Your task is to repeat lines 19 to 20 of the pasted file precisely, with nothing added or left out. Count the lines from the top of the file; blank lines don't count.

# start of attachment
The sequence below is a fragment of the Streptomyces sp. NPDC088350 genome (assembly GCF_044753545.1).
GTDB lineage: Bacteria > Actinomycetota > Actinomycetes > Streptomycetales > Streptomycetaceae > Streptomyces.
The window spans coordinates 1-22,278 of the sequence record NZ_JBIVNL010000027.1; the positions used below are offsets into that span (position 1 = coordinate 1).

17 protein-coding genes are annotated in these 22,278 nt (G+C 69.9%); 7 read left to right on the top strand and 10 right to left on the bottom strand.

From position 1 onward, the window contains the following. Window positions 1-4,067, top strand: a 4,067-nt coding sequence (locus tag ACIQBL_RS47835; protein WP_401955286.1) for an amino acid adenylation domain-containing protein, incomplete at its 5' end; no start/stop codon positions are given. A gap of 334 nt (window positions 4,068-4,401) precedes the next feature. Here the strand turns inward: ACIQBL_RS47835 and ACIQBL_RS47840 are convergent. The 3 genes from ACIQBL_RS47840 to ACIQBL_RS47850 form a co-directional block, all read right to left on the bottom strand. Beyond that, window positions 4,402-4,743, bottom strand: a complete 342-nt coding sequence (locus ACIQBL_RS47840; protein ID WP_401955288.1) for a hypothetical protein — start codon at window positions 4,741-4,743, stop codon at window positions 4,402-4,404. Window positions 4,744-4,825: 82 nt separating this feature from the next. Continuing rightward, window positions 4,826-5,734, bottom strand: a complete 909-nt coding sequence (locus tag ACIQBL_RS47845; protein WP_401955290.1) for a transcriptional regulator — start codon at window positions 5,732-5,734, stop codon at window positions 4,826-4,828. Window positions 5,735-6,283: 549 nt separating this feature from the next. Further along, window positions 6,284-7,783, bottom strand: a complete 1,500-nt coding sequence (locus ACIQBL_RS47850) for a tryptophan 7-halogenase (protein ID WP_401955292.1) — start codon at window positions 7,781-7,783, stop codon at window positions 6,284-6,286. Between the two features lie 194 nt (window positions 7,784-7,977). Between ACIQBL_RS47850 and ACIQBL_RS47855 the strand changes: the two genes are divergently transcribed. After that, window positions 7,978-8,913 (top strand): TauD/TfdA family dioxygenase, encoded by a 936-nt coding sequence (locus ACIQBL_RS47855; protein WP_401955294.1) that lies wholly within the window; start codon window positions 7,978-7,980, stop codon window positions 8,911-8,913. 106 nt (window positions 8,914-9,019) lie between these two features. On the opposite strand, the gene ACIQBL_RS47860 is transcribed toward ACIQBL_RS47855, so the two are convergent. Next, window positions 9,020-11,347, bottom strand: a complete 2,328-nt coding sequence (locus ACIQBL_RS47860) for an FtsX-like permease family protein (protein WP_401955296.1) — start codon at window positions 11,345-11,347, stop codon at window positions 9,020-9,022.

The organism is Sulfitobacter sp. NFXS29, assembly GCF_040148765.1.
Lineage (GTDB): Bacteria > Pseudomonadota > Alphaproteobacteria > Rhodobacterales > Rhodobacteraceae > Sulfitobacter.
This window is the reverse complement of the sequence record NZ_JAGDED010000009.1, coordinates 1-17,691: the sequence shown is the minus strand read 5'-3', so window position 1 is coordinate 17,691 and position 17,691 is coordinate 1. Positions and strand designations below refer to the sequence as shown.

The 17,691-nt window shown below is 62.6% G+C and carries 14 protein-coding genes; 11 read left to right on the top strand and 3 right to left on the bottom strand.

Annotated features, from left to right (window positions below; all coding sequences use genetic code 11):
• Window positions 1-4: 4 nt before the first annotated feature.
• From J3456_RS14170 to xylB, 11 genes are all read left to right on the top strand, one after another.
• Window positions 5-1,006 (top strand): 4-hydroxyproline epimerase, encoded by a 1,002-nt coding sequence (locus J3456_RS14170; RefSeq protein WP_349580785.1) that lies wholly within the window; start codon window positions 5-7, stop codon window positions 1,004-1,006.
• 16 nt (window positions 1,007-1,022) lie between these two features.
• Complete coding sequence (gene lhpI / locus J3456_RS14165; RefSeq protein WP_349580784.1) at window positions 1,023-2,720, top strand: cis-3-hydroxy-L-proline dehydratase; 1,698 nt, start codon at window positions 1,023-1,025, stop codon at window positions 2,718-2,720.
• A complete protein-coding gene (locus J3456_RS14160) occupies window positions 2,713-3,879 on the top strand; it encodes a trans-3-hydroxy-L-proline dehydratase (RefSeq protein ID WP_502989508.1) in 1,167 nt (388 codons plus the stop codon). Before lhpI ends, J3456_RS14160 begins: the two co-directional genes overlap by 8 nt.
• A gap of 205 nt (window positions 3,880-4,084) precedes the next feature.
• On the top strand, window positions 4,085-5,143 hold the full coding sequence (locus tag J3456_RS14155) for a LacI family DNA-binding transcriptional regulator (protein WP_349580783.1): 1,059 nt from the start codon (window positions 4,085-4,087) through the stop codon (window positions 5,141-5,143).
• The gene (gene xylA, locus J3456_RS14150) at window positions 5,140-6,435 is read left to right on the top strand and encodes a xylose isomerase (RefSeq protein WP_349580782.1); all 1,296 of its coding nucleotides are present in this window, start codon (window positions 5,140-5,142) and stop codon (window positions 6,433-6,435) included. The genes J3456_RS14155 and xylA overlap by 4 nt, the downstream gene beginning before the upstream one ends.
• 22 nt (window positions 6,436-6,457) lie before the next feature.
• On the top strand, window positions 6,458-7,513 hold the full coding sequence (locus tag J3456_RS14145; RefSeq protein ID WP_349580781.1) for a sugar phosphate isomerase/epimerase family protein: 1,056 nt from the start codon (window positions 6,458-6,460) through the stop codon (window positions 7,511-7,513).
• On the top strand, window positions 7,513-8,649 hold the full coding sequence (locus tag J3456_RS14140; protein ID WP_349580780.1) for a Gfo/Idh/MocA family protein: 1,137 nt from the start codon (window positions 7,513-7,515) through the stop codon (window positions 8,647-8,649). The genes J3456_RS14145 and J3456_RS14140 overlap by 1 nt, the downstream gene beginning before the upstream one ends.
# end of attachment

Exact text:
• The gene (gene xylA, locus J3456_RS14150) at window positions 5,140-6,435 is read left to right on the top strand and encodes a xylose isomerase (RefSeq protein WP_349580782.1); all 1,296 of its coding nucleotides are present in this window, start codon (window positions 5,140-5,142) and stop codon (window positions 6,433-6,435) included. The genes J3456_RS14155 and xylA overlap by 4 nt, the downstream gene beginning before the upstream one ends.
• 22 nt (window positions 6,436-6,457) lie before the next feature.